Believe it or not, Turkey is the fourth largest grower of grapes in the world, although only a small proportion are used to make Turkish Wine!
Out of this small proportion, an even smaller amount make it to become fine wines, with very few of these making it outside of Turkey.
One of the most important producers of Turkish wines are Mey, the recently (2004) privatised state spirits company, first established during the Ottoman empire.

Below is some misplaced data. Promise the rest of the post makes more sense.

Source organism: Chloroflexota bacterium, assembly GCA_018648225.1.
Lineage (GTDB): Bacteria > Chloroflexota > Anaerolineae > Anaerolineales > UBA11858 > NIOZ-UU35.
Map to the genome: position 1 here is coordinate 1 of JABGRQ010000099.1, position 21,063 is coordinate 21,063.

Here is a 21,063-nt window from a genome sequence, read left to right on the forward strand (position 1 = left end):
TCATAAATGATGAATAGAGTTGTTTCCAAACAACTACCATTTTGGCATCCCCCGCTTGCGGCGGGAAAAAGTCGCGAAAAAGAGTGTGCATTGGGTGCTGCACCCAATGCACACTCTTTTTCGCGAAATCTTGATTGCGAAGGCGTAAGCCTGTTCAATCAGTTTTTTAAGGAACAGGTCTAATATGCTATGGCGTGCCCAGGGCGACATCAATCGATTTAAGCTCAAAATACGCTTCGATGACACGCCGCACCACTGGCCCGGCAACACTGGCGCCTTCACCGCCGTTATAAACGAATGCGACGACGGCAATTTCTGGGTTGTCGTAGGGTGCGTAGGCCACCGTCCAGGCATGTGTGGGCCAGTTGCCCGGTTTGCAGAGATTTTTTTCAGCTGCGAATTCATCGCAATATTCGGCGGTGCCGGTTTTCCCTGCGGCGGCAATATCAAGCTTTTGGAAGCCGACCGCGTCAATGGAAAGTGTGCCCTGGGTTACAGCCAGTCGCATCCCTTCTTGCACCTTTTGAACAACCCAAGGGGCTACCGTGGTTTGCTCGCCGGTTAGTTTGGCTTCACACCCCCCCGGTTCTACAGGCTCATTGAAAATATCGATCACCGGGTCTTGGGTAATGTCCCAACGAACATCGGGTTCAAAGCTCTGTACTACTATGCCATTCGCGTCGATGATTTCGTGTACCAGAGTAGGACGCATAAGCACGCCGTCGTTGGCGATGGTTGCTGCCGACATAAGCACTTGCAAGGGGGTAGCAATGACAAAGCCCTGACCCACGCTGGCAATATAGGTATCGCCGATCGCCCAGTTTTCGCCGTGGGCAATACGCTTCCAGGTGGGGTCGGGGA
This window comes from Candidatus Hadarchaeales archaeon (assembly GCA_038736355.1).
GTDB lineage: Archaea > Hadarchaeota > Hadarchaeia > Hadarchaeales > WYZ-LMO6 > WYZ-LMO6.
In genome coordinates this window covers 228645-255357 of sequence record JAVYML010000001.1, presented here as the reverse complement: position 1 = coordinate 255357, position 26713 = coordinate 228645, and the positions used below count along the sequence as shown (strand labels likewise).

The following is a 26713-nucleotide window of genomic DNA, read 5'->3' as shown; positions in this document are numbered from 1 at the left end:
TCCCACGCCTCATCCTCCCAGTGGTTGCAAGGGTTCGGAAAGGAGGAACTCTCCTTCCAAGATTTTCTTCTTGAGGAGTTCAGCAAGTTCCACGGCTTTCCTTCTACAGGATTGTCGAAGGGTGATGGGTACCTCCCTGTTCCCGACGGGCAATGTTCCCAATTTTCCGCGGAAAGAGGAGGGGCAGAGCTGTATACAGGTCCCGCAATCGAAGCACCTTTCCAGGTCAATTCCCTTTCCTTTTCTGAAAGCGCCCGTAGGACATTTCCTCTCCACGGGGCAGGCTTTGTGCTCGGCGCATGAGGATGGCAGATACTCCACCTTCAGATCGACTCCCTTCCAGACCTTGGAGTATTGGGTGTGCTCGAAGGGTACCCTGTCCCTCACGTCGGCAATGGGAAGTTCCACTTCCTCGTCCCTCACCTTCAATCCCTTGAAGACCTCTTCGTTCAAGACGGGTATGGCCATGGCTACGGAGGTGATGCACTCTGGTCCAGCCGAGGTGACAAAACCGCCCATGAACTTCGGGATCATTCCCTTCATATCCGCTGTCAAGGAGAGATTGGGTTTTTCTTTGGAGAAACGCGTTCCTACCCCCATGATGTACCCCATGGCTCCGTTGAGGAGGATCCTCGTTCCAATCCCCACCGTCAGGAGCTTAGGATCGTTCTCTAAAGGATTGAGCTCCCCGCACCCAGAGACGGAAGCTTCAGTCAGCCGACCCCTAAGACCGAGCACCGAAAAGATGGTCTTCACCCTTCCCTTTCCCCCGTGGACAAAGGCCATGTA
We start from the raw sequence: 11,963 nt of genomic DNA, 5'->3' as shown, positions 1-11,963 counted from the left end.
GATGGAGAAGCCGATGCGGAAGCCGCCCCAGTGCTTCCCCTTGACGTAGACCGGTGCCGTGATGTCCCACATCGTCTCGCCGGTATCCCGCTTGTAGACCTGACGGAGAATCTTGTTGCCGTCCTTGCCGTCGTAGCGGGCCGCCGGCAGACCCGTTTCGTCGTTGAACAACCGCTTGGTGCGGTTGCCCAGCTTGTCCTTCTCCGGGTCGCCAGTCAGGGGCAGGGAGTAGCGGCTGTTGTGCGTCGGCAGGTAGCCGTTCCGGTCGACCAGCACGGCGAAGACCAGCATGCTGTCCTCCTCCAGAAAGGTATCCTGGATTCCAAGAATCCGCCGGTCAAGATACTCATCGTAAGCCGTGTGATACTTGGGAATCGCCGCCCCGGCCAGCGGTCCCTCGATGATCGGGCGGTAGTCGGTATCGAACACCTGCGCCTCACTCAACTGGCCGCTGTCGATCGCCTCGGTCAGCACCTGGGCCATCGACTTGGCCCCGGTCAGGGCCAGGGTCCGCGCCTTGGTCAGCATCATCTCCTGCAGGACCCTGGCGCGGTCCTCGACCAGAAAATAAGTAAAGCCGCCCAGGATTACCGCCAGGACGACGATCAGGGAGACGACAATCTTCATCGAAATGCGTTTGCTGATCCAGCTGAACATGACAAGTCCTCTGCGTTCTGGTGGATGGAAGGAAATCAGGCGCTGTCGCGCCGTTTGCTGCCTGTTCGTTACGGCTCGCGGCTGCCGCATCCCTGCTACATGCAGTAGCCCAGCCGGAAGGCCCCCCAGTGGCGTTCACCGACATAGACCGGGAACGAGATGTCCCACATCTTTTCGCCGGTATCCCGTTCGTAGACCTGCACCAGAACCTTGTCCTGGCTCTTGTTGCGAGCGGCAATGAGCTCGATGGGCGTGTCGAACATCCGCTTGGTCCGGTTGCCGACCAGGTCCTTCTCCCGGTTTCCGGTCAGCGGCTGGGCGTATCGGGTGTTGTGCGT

The vineyards that produce these wines are located in the upland region of the Taurus Mountains of Eastern Anatolia, the birthplace of wine over 6 thousand years ago. More precisely, they are located in Elazıg in Eastern Anatolia at altitudes of 850-1100 meters in soils of chalky clay and decomposed granite.
Daniel O’Donnell is the winemaker in charge at Mey, crafting wine in the world's oldest winemaking region, but using methods that are decidedly modern such as cold soaks, whole berry fermentation, extended skin contact, and aging in barriques.